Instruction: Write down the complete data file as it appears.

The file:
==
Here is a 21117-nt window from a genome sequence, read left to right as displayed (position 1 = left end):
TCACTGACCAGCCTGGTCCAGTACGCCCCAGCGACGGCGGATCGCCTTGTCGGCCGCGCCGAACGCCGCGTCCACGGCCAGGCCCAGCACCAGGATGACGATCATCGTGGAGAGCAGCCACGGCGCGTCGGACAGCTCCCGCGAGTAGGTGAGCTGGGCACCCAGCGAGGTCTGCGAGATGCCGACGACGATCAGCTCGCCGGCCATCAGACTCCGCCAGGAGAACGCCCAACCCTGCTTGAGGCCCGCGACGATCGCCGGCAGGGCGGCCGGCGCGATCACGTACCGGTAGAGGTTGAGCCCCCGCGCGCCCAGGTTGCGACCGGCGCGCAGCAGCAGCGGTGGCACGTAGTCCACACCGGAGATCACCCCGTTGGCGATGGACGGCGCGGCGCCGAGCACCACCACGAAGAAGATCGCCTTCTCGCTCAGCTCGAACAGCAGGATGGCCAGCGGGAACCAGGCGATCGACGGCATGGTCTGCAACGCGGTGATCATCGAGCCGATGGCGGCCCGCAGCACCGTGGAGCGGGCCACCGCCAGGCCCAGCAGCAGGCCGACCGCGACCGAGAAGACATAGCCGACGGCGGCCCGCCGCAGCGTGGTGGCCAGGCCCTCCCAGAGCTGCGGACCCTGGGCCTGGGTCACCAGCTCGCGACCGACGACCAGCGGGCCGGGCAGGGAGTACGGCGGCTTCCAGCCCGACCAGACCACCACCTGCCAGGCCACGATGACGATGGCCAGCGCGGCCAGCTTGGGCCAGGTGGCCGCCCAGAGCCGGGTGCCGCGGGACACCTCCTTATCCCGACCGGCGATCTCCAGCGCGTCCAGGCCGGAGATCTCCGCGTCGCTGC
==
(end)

Here is a 21117-nt window from a genome sequence, read left to right as displayed (position 1 = left end):
TCACTGACCAGCCTGGTCCAGTACGCCCCAGCGACGGCGGATCGCCTTGTCGGCCGCGCCGAACGCCGCGTCCACGGCCAGGCCCAGCACCAGGATGACGATCATCGTGGAGAGCAGCCACGGCGCGTCGGACAGCTCCCGCGAGTAGGTGAGCTGGGCACCCAGCGAGGTCTGCGAGATGCCGACGACGATCAGCTCGCCGGCCATCAGACTCCGCCAGGAGAACGCCCAACCCTGCTTGAGGCCCGCGACGATCGCCGGCAGGGCGGCCGGCGCGATCACGTACCGGTAGAGGTTGAGCCCCCGCGCGCCCAGGTTGCGACCGGCGCGCAGCAGCAGCGGTGGCACGTAGTCCACACCGGAGATCACCCCGTTGGCGATGGACGGCGCGGCGCCGAGCACCACCACGAAGAAGATCGCCTTCTCGCTCAGCTCGAACAGCAGGATGGCCAGCGGGAACCAGGCGATCGACGGCATGGTCTGCAACGCGGTGATCATCGAGCCGATGGCGGCCCGCAGCACCGTGGAGCGGGCCACCGCCAGGCCCAGCAGCAGGCCGACCGCGACCGAGAAGACATAGCCGACGGCGGCCCGCCGCAGCGTGGTGGCCAGGCCCTCCCAGAGCTGCGGACCCTGGGCCTGGGTCACCAGCTCGCGACCGACGACCAGCGGGCCGGGCAGGGAGTACGGCGGCTTCCAGCCCGACCAGACCACCACCTGCCAGGCCACGATGACGATGGCCAGCGCGGCCAGCTTGGGCCAGGTGGCCGCCCAGAGCCGGGTGCCGCGGGACACCTCCTTATCCCGACCGGCGATCTCCAGCGCGTCCAGGCCGGAGATCTCCGCGTCGCTGC